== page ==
EXAMPLES FROM THE WEB FOR RIGHT AWAY
If you had married him you'd 'a' had a position, like they say here, right away.
Yes, John; you'll have to sell him right away; I'll be frightened to death while he's about the place.
They are coming down for Billy, right away, and they'll take you and me to the train.
If your name were to come out, you would be done, right away.
Only, send her right away, where you won't be tempted to go and see her.
Oh, Mr. Cabot, I must pay him back; I must pay him right away.
Then they fell upon him and thrashed him soundly, and drove him right away.
He turned to me right away and said: "What kind of a place is this, anyway?"
“Take that to her right away and bring me an answer,” he ordered.
Having bought the Pippin, Charles-Norton did not light it right away.
"morally correct," Old English riht "just, good, fair; proper, fitting; straight, not bent, direct, erect," from Proto-Germanic *rekhtaz (cf. Old Frisian riucht "right," Old Saxon reht, Middle Dutch and Dutch recht, Old High German reht, German recht, Old Norse rettr, Gothic raihts), from PIE root *reg- "move in a straight line," also "to rule, to lead straight, to put right" (see regal; cf. Greek orektos "stretched out, upright;" Latin rectus "straight, right;" Old Persian rasta- "straight, right," aršta- "rectitude;" Old Irish recht "law;" Welsh rhaith, Breton reiz "just, righteous, wise").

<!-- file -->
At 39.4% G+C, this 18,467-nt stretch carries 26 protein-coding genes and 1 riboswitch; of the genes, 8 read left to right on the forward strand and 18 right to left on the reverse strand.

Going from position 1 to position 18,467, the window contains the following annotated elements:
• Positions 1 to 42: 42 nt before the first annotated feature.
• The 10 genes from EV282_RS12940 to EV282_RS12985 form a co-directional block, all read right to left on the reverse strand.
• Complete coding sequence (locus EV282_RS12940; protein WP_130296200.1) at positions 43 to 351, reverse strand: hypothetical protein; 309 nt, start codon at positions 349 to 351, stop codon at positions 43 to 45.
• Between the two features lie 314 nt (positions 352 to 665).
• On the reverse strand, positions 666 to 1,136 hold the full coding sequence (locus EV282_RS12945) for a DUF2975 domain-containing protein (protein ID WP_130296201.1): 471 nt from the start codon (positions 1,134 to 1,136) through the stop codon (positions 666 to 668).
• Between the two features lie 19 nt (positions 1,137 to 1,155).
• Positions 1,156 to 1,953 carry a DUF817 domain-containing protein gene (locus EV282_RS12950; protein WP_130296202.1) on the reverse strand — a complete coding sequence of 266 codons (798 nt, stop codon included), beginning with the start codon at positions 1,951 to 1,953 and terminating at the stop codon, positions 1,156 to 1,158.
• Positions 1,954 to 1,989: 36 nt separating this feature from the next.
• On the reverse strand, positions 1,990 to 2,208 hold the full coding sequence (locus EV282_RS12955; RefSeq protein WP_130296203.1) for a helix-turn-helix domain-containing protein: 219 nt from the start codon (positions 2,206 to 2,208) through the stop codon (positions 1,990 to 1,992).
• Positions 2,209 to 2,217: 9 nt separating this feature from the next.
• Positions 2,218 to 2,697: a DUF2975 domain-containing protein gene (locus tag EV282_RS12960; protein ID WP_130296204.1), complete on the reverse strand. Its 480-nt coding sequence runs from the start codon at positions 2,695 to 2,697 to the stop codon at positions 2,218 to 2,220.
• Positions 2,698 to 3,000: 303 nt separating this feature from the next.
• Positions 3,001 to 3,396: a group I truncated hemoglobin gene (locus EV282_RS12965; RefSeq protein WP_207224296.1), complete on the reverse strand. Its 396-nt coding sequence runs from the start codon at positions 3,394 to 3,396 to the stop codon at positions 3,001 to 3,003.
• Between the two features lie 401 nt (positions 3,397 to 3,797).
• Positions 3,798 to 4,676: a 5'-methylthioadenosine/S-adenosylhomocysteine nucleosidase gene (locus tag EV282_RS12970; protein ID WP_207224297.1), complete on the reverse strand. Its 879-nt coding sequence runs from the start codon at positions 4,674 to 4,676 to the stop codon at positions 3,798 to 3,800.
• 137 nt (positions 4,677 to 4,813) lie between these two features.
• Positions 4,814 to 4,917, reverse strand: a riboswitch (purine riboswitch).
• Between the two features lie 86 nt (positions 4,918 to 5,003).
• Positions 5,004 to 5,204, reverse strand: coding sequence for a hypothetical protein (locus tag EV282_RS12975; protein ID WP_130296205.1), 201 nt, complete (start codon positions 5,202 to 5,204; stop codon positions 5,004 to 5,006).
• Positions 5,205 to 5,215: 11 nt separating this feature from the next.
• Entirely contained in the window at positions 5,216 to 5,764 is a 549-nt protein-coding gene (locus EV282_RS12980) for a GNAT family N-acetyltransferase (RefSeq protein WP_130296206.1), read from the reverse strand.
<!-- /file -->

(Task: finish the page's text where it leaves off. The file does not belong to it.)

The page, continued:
Cf. slang straight (adj.1) "honest, morally upright," and Latin rectus "right," literally "straight," Lithuanian teisus "right, true," literally "straight." Greek dikaios "just" (in the moral and legal sense) is from dike "custom." As an emphatic, meaning "you are right," it is recorded from 1580s; use as a question meaning "am I not right?" is from 1961. The sense in right whale is "justly entitled to the name." Right stuff "best human ingredients" is from 1848, popularized by Tom Wolfe's 1979 book about the first astronauts. Right of way is attested from 1767. Right angle is from late 14c.